How can I minimise the chance of a claim against my estate?
In England and Wales you are free to make a Will directing who should receive your property and other assets (your ‘estate’) following your death. This is an important right but it does have limits. The Inheritance (Provision for Family and Dependants) Act 1975 allows certain categories of people to make a claim against an estate if they think that they have not received ‘reasonable financial provision’. Even if such a claim ultimately fails, simply dealing with it will significantly increase the cost of administering your estate, so it is better to anticipate the problem before it arises and to take steps to minimise the risk.
The 1975 Act permits claims by:
- a spouse/civil partner or former spouse/civil partner who has not remarried;
- a surviving cohabitee who was living, as the spouse/civil partner, in the same household as the deceased at the date of death and had done so for two or more years prior to death;
- a child of the deceased (including adopted children);
- a person treated as a ‘child of the family’, but only if the deceased was in a marriage or a civil partnership at the date of death; and
- any other person who was being maintained by the deceased immediately before his or her death.
A common request when drafting Wills is to exclude an estranged child. In that case, it is important to consider the risk of a claim being made. Solutions include:
- Leaving the child something in the Will, despite the estrangement. If they receive something, even if it is limited, they may be less likely to want to make a claim. And if they do make a claim there is a better chance to persuade the court that reasonable financial provision has been made.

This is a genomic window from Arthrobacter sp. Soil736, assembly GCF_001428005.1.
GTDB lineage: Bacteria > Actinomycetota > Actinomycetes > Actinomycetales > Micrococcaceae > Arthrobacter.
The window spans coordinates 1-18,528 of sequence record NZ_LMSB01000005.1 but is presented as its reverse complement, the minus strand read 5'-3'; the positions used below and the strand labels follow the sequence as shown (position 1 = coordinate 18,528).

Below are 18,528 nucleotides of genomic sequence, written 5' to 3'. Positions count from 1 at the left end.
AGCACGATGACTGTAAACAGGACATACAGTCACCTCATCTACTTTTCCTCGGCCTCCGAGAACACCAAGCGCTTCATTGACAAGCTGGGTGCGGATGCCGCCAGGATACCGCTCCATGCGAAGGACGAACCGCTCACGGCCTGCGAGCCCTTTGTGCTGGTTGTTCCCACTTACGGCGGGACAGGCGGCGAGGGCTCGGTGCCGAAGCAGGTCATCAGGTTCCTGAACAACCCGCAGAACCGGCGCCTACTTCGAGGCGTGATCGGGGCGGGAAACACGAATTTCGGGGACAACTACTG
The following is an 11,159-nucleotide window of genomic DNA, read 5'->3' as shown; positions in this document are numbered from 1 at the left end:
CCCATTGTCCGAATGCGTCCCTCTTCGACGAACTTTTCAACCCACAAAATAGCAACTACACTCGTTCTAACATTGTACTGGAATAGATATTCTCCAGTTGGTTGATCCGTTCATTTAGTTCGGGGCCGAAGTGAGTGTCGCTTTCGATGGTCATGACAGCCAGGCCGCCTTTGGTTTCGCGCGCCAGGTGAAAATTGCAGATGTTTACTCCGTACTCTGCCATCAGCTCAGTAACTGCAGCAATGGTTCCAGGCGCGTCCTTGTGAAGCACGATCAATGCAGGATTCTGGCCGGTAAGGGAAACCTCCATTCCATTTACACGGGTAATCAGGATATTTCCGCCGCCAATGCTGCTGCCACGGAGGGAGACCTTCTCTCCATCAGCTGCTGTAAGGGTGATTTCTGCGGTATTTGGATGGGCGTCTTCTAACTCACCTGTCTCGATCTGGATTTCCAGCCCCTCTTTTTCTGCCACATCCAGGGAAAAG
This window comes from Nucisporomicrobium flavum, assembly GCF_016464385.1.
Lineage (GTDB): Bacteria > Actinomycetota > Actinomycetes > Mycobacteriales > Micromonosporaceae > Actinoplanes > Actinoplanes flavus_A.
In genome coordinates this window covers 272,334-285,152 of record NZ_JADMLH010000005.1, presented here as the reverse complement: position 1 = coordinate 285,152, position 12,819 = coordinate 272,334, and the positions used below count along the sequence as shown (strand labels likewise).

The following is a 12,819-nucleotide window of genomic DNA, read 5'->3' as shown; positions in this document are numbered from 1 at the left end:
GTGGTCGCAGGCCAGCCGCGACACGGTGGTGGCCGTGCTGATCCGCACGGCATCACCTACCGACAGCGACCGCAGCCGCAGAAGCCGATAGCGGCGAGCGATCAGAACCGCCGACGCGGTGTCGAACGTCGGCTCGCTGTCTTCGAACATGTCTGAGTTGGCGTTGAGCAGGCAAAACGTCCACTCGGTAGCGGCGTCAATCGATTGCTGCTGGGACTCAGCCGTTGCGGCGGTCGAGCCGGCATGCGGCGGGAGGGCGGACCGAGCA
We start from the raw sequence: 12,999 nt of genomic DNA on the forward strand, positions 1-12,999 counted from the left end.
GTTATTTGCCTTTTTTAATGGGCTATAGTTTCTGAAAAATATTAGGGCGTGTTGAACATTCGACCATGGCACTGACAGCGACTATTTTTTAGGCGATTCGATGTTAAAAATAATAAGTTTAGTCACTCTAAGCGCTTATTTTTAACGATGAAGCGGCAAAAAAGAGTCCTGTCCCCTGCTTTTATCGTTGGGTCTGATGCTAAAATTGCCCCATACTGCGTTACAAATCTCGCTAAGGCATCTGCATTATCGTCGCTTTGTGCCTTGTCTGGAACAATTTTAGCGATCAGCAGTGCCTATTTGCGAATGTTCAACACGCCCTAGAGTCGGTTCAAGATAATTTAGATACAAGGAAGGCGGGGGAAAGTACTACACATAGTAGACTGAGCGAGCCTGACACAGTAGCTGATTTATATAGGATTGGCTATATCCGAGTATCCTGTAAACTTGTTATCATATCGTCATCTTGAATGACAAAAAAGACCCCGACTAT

- Supplementing any limited provision with a ‘no contest’ clause, stating that if they make a claim they will forfeit their entitlement under the Will. This should act as a deterrent.
- Writing a letter explaining why the child has been excluded or their entitlement reduced. This would not stop a claim being made, but the court can take it into account when deciding whether the Will makes reasonable financial provision.
In addition, if there is any risk of the Will being challenged on the grounds of a lack of mental capacity when the Will was made, we recommend obtaining a capacity assessment by a medical professional before making the Will. This makes the chance of a successful claim less likely.
The freedom to decide who inherits our estate is an important right. It is, however, crucial to understand the restrictions on this freedom so that we can reduce the risk of leaving a potential problem for our loved ones to deal with after we are gone.
If you would like to discuss this further, please contact Nicola Hillyer on 01892 506014 or at email@example.com